Huxley, Aldous 1894–1963
Huxley was a British-American novelist, essayist, short story writer, poet, critic, and playwright. His novels are generally considered novels of ideas: Huxley was interested in many fields of knowledge and his ideas on science, philosophy, religion, and other topics are woven throughout his fiction. His concentration on the philosophical content of a work led critics to find his fiction overly didactic and artistically unsatisfying. This tendency was adumbrated in his later works when, drawn to the philosophy of mysticism and discarding the more objective and satiric tone of his early novels, Huxley created characters that served as little more than mouthpieces for his ideas. Continually searching for an escape from the ambivalence of modern life, Huxley sought a sense of spiritual renewal and a clarification of his artistic vision in hallucinogenic drugs, an experience explored in one of his best known later works, The Doors of Perception. (See also CLC, Vols. 1, 3, 4, 5, 8.)
Frederick J. Hoffman
Huxley has often demonstrated in his novels the fact that ideas may possess qualities which are comparable with those which animate persons—and this particularly in a period of time when ideas are not fixed, calculated, or limited by canons of strict acceptance or rejection. Ideas, as they are used in Huxley, possess, in other words, dramatic qualities. Dominating as they very often do the full sweep of his novels, they appropriate the fortunes and careers which ordinarily belong to persons. (p. 190)
The best examples of the novel of ideas are Huxley's novels of the 1920's. To be sure, he did not always use this form; nor is any of his novels purely a novel of ideas. In his shorter pieces, most notably in "Uncle Spencer," "Two or Three Graces," and "Young Archimedes," Huxley writes charmingly and sympathetically of persons and reveals a remarkable talent for a complete delineation of characters who are interesting almost exclusively as persons. But the works which mark the development of Huxley as a novelist—Chrome Yellow, Antic Hay, Those Barren Leaves, and Point Counter Point—are, each in its own way, novels of ideas. Rarely does a Huxley character give himself away directly; rarely if ever does Huxley fail to give him away. The position, the point of view, of the Huxley character is usually revealed in the course of Huxley's discussion of his tastes, his intellectual preferences, his manner of behaving himself in the society of his fellows. Thus the idea which each is to demonstrate becomes in the novel the point of view he adopts—or, actually, is. (pp. 194-95)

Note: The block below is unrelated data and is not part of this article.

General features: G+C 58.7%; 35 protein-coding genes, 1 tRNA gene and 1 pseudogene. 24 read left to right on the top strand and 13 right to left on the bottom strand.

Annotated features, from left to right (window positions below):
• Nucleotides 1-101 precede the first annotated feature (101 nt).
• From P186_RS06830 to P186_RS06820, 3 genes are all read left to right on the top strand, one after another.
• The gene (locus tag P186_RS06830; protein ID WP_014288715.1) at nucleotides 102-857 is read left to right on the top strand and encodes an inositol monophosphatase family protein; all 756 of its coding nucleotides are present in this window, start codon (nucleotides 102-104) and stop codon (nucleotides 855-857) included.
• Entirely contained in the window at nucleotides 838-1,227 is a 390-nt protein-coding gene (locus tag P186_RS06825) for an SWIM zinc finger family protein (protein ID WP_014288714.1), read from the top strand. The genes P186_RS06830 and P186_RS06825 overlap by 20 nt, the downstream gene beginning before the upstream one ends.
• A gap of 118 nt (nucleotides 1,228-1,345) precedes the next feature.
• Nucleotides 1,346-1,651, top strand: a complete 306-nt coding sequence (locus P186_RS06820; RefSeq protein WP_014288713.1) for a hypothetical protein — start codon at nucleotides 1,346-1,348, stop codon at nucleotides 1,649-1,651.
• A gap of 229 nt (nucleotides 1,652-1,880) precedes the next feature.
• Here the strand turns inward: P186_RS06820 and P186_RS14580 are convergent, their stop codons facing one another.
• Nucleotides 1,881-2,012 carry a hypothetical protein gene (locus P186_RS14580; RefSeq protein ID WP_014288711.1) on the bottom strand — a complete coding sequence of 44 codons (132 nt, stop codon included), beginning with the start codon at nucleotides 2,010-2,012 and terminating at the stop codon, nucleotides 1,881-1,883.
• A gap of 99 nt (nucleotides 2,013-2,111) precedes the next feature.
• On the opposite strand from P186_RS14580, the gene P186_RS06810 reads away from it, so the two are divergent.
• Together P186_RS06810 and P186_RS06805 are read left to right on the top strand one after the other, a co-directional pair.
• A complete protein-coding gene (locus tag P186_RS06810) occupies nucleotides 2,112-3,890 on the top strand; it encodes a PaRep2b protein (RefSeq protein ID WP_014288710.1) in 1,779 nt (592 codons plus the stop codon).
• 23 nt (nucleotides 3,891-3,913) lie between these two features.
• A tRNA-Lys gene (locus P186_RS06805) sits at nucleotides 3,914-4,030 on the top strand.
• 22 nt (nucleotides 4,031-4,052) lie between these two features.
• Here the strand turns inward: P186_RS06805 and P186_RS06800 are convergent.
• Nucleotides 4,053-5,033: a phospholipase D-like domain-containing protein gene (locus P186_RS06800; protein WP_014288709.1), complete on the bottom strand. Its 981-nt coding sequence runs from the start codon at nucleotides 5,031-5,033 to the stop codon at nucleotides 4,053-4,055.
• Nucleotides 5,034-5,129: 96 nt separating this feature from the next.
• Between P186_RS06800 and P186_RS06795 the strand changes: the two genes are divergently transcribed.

[In] the case of Huxley, there is a close interaction of the essayist with the novelist. They parallel each other for a time; they frequently supplement each other. The essayist is a sort of "supply station," to which the novelist has recourse. He is the "port of call" at which the novelist stops, to take on necessary and staple goods. The reputation of Huxley is chiefly that of the novelist. In another sense, however, he is the essayist-commentator upon twentieth-century morals and ideas. Just as his characters are often subordinate as persons to the ideas or points of view they express, so his novels as a whole are often mere carriers for the cargo of ideas which their author must retail.
The essayist's attempt to give animation to his ideas leads to the novel of ideas. In the course of Huxley's development as novelist, the characters of his creation stumble, swagger, or are carried through his novels, supported almost always by the essayist. (p. 197)
In the novels of the 1920's, the essayist in Huxley strode along with the novelist…. Beginning, perhaps, with Eyeless in Gaza, the essayist far exceeds the novelist…. [In Huxley's later novels, he] is alternately a caricaturist and an essayist; he is no longer a novelist of ideas, but a philosopher who knows not how gracefully to leave the house in which he has lived so graciously all his life. (p. 199)
Huxley is no longer...
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